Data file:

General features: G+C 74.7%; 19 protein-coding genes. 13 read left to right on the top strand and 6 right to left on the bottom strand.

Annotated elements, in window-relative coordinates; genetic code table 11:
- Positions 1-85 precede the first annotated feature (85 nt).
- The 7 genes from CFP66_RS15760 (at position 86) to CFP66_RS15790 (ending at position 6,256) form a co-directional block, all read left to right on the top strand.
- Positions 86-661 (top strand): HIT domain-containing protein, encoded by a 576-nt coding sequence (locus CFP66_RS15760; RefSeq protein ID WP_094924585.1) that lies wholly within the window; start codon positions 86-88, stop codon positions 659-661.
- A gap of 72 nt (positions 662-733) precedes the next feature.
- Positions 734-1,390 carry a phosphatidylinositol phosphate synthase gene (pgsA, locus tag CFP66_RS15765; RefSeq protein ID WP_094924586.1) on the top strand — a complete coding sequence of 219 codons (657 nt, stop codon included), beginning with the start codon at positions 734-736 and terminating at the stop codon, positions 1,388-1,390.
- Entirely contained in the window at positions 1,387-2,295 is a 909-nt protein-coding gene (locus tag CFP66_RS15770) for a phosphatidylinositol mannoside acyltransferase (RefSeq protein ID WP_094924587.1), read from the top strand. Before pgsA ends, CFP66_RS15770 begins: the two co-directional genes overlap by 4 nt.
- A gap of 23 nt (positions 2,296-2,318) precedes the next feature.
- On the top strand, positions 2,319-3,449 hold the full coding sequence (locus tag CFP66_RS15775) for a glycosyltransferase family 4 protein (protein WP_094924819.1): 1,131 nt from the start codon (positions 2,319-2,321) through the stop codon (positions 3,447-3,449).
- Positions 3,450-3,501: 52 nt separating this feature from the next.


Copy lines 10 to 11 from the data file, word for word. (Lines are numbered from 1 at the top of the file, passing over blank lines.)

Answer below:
- On the top strand, positions 2,319-3,449 hold the full coding sequence (locus tag CFP66_RS15775) for a glycosyltransferase family 4 protein (protein WP_094924819.1): 1,131 nt from the start codon (positions 2,319-2,321) through the stop codon (positions 3,447-3,449).
- Positions 3,450-3,501: 52 nt separating this feature from the next.